The battle of the bulge isn’t just a challenging one, it can also be extremely confusing.
There are so many questions…
Will I lose more weight if I eat Paleo? Is Keto the way to go?
Should I do aerobic exercise or will I slim down faster with weight lifting?
What foods should I not eat to lose weight — and what foods should I eat to lose weight?
Well, at least one of those questions has now been answered by researchers from Chalmers University of Technology in Sweden. These scientists pitted two grains against each other in a head-to-head weight loss battle and declared a winner.
Improved overall weight and fat loss
The team chose two common grains – wheat and rye.
They then recruited 242 overweight participants between the ages of 30 and 70 and randomly assigned them to the grain, along with a low-calorie diet.
And after just 12 weeks…
“The results were clear — the participants who received rye products lost more weight overall, and their levels of body fat decreased compared to those who received wheat products,” says Kia Nøhr Iversen, researcher at the Division of Food and Nutrition Science at Chalmers University of Technology, and lead author of the study.
Yup, while both grains worked for weight loss, people who ate high-fiber products made from whole grain rye lost more body fat and overall weight than those who ate corresponding products made from refined wheat.
And this isn’t the first time that rye has come out on top of wheat when it comes to weight.
Previous studies have shown that those who eat rye feel more full than those who eat an equal number of calories in the form of refined wheat.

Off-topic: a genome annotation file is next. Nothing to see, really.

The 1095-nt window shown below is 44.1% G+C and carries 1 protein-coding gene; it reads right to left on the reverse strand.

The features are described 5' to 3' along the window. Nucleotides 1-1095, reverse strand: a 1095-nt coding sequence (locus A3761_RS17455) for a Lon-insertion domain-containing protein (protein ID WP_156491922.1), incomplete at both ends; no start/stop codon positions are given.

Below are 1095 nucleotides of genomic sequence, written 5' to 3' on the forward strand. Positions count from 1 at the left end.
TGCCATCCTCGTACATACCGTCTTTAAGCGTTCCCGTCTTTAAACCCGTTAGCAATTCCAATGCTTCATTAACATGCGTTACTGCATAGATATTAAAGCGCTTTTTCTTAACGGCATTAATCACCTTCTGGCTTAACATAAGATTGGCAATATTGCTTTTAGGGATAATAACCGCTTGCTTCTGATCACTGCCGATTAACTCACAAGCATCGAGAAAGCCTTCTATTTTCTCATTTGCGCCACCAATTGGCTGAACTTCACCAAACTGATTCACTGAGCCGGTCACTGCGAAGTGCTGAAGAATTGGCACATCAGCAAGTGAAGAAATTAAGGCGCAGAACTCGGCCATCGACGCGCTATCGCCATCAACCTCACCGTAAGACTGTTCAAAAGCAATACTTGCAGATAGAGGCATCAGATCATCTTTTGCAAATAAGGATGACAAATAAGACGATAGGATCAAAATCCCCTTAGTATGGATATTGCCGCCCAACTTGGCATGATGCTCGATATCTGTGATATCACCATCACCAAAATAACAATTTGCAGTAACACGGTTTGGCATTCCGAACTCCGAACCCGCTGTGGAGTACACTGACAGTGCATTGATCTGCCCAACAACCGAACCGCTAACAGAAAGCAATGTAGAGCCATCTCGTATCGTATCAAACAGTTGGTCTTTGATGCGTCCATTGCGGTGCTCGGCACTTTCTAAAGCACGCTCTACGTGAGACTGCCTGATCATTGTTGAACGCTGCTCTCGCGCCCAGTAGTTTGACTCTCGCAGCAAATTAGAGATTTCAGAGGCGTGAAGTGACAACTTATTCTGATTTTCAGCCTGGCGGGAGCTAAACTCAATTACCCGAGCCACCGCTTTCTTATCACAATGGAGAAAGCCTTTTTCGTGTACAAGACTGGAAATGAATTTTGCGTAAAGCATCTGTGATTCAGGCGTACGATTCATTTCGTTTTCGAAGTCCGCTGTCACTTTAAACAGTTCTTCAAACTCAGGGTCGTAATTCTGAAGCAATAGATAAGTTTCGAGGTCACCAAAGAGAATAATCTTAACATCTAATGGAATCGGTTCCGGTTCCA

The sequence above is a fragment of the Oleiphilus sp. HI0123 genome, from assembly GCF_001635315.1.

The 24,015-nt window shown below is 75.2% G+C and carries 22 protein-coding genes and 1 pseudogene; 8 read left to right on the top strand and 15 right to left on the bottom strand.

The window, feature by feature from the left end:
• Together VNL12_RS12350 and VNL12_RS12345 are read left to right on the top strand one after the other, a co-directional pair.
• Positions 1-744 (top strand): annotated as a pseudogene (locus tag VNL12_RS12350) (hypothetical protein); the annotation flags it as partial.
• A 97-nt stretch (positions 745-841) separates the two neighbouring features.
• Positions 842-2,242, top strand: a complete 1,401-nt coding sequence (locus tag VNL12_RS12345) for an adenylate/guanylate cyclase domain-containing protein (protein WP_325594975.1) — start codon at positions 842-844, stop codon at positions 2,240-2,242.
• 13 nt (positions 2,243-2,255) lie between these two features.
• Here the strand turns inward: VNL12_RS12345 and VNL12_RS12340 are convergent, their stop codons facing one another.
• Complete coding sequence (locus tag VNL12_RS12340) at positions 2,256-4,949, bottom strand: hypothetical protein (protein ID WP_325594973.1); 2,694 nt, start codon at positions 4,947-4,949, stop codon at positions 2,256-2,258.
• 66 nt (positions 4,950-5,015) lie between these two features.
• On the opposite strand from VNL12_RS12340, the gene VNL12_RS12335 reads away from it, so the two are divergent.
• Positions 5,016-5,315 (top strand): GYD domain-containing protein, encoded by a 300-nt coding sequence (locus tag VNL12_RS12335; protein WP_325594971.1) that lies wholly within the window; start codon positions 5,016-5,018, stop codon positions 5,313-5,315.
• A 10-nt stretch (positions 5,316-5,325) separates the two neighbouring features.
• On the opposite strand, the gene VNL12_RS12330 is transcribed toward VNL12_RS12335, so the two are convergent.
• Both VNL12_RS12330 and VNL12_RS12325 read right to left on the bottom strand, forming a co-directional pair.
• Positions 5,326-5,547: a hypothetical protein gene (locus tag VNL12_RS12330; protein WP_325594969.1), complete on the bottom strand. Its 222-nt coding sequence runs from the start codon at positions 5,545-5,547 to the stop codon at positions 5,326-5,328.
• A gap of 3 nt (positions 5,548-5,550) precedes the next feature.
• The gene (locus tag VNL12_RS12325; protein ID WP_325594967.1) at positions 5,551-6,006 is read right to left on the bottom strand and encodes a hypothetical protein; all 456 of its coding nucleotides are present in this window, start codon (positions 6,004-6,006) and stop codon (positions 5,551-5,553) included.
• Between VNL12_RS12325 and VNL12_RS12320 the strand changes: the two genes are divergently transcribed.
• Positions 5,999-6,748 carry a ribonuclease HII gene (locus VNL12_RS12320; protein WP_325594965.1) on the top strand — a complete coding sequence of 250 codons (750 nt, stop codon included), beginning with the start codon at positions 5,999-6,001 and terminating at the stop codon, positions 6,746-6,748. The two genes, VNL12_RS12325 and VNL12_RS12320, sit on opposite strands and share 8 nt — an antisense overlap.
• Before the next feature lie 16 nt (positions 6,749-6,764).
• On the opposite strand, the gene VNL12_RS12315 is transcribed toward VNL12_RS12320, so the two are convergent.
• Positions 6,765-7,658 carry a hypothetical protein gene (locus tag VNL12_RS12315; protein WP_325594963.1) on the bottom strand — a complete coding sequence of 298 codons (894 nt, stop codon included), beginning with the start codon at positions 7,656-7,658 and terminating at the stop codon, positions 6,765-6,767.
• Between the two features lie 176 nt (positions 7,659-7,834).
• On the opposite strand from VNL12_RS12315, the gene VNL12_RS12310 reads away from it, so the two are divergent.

And research from a team of scientists at Tufts University found that switching to whole grains (like the rye used in the study) from refined versions, helped participants boost their metabolic rate, increase healthy gut bacteria, and elevate immune cells known as T-cells.
So it comes down to this…
Yes, grains can be a healthy part of weight loss. But choosing the right grain matters.
Go for rye and go for whole grain.
Shopping for whole grains
However, there are a few important things to note before you hit the grocery store and grab a loaf of bread or box of crackers.
First, while eating whole-grain rye did boost weight loss in the study, it did so in combination with a reduced-calorie diet. This means that simply adding the grain on top of what you’re already eating might not give you the effects you’re looking for (or even the opposite).
Second, be sure not to get duped by whole grain decoys and deceptive food labels.
Studies show that the majority of us have a hard time picking out true whole grains versus unhealthy imposters. So before you hit the store, brush up on these tips to help you choose your grains wisely.
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Rye a better choice than wheat for weight loss — ScienceDaily